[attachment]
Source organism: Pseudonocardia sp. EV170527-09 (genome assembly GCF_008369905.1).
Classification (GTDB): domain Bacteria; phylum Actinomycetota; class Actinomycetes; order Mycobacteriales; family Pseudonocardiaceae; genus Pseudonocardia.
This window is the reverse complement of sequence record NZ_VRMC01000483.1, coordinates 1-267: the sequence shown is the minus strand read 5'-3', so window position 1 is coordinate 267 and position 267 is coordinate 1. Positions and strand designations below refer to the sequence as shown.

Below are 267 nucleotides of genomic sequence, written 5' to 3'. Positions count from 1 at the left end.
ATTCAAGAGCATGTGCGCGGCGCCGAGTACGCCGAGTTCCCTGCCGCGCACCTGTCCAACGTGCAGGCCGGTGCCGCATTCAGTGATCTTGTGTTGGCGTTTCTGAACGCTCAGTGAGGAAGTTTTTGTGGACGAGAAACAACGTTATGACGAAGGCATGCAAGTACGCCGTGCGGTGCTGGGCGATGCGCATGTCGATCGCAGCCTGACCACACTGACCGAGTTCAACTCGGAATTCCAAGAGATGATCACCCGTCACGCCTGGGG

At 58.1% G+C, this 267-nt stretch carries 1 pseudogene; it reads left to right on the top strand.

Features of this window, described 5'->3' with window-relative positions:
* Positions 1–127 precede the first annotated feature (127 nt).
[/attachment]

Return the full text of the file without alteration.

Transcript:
Source organism: Pseudonocardia sp. EV170527-09 (genome assembly GCF_008369905.1).
Classification (GTDB): domain Bacteria; phylum Actinomycetota; class Actinomycetes; order Mycobacteriales; family Pseudonocardiaceae; genus Pseudonocardia.
This window is the reverse complement of sequence record NZ_VRMC01000483.1, coordinates 1-267: the sequence shown is the minus strand read 5'-3', so window position 1 is coordinate 267 and position 267 is coordinate 1. Positions and strand designations below refer to the sequence as shown.

Below are 267 nucleotides of genomic sequence, written 5' to 3'. Positions count from 1 at the left end.
ATTCAAGAGCATGTGCGCGGCGCCGAGTACGCCGAGTTCCCTGCCGCGCACCTGTCCAACGTGCAGGCCGGTGCCGCATTCAGTGATCTTGTGTTGGCGTTTCTGAACGCTCAGTGAGGAAGTTTTTGTGGACGAGAAACAACGTTATGACGAAGGCATGCAAGTACGCCGTGCGGTGCTGGGCGATGCGCATGTCGATCGCAGCCTGACCACACTGACCGAGTTCAACTCGGAATTCCAAGAGATGATCACCCGTCACGCCTGGGG

At 58.1% G+C, this 267-nt stretch carries 1 pseudogene; it reads left to right on the top strand.

Features of this window, described 5'->3' with window-relative positions:
* Positions 1–127 precede the first annotated feature (127 nt).